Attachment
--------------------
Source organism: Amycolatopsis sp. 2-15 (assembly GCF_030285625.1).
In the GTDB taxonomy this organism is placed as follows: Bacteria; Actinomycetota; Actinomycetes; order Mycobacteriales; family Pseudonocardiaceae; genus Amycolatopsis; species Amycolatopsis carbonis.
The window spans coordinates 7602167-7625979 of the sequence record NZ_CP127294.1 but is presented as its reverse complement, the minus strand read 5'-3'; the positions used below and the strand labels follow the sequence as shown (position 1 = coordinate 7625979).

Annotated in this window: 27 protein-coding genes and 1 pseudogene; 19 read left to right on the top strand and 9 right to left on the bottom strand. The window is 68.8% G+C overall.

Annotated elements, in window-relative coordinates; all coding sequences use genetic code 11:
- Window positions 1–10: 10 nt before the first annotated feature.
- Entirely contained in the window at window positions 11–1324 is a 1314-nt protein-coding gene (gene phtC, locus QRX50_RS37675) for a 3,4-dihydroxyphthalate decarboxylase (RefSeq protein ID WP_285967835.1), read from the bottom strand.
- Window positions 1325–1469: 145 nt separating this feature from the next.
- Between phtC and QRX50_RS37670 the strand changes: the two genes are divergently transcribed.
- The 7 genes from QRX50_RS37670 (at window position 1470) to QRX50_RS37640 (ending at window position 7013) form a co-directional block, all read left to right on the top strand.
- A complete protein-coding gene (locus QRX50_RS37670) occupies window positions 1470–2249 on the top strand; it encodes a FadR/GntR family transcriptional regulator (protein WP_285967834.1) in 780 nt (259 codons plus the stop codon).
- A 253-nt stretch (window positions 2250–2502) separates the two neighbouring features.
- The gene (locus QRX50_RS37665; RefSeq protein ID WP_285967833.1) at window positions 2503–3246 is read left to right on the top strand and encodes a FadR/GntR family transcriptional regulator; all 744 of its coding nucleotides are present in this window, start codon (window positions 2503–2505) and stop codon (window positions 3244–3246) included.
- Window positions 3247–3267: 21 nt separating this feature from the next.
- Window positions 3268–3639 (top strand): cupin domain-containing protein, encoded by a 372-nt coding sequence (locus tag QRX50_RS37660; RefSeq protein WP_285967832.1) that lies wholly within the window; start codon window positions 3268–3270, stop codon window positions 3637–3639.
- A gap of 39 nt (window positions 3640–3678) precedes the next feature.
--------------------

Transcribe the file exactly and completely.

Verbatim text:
Source organism: Amycolatopsis sp. 2-15 (assembly GCF_030285625.1).
In the GTDB taxonomy this organism is placed as follows: Bacteria; Actinomycetota; Actinomycetes; order Mycobacteriales; family Pseudonocardiaceae; genus Amycolatopsis; species Amycolatopsis carbonis.
The window spans coordinates 7602167-7625979 of the sequence record NZ_CP127294.1 but is presented as its reverse complement, the minus strand read 5'-3'; the positions used below and the strand labels follow the sequence as shown (position 1 = coordinate 7625979).

Annotated in this window: 27 protein-coding genes and 1 pseudogene; 19 read left to right on the top strand and 9 right to left on the bottom strand. The window is 68.8% G+C overall.

Annotated elements, in window-relative coordinates; all coding sequences use genetic code 11:
- Window positions 1–10: 10 nt before the first annotated feature.
- Entirely contained in the window at window positions 11–1324 is a 1314-nt protein-coding gene (gene phtC, locus QRX50_RS37675) for a 3,4-dihydroxyphthalate decarboxylase (RefSeq protein ID WP_285967835.1), read from the bottom strand.
- Window positions 1325–1469: 145 nt separating this feature from the next.
- Between phtC and QRX50_RS37670 the strand changes: the two genes are divergently transcribed.
- The 7 genes from QRX50_RS37670 (at window position 1470) to QRX50_RS37640 (ending at window position 7013) form a co-directional block, all read left to right on the top strand.
- A complete protein-coding gene (locus QRX50_RS37670) occupies window positions 1470–2249 on the top strand; it encodes a FadR/GntR family transcriptional regulator (protein WP_285967834.1) in 780 nt (259 codons plus the stop codon).
- A 253-nt stretch (window positions 2250–2502) separates the two neighbouring features.
- The gene (locus QRX50_RS37665; RefSeq protein ID WP_285967833.1) at window positions 2503–3246 is read left to right on the top strand and encodes a FadR/GntR family transcriptional regulator; all 744 of its coding nucleotides are present in this window, start codon (window positions 2503–2505) and stop codon (window positions 3244–3246) included.
- Window positions 3247–3267: 21 nt separating this feature from the next.
- Window positions 3268–3639 (top strand): cupin domain-containing protein, encoded by a 372-nt coding sequence (locus tag QRX50_RS37660; RefSeq protein WP_285967832.1) that lies wholly within the window; start codon window positions 3268–3270, stop codon window positions 3637–3639.
- A gap of 39 nt (window positions 3640–3678) precedes the next feature.